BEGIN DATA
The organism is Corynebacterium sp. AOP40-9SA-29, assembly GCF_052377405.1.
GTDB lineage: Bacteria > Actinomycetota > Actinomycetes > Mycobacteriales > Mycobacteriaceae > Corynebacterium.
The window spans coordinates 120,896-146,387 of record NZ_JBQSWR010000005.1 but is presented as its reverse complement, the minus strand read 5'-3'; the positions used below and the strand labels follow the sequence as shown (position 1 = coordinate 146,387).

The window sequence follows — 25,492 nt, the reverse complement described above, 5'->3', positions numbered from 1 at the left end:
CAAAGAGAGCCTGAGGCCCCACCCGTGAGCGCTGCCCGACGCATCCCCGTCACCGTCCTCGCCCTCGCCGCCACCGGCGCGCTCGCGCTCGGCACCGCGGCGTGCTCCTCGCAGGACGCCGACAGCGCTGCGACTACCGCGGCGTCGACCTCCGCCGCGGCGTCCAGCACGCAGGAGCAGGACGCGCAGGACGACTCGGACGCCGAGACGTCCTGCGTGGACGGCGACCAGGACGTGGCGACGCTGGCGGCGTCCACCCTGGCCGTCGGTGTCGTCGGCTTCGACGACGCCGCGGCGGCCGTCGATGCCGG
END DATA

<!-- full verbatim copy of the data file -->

The organism is Corynebacterium sp. AOP40-9SA-29, assembly GCF_052377405.1.
GTDB lineage: Bacteria > Actinomycetota > Actinomycetes > Mycobacteriales > Mycobacteriaceae > Corynebacterium.
The window spans coordinates 120,896-146,387 of record NZ_JBQSWR010000005.1 but is presented as its reverse complement, the minus strand read 5'-3'; the positions used below and the strand labels follow the sequence as shown (position 1 = coordinate 146,387).

The window sequence follows — 25,492 nt, the reverse complement described above, 5'->3', positions numbered from 1 at the left end:
CAAAGAGAGCCTGAGGCCCCACCCGTGAGCGCTGCCCGACGCATCCCCGTCACCGTCCTCGCCCTCGCCGCCACCGGCGCGCTCGCGCTCGGCACCGCGGCGTGCTCCTCGCAGGACGCCGACAGCGCTGCGACTACCGCGGCGTCGACCTCCGCCGCGGCGTCCAGCACGCAGGAGCAGGACGCGCAGGACGACTCGGACGCCGAGACGTCCTGCGTGGACGGCGACCAGGACGTGGCGACGCTGGCGGCGTCCACCCTGGCCGTCGGTGTCGTCGGCTTCGACGACGCCGCGGCGGCCGTCGATGCCGG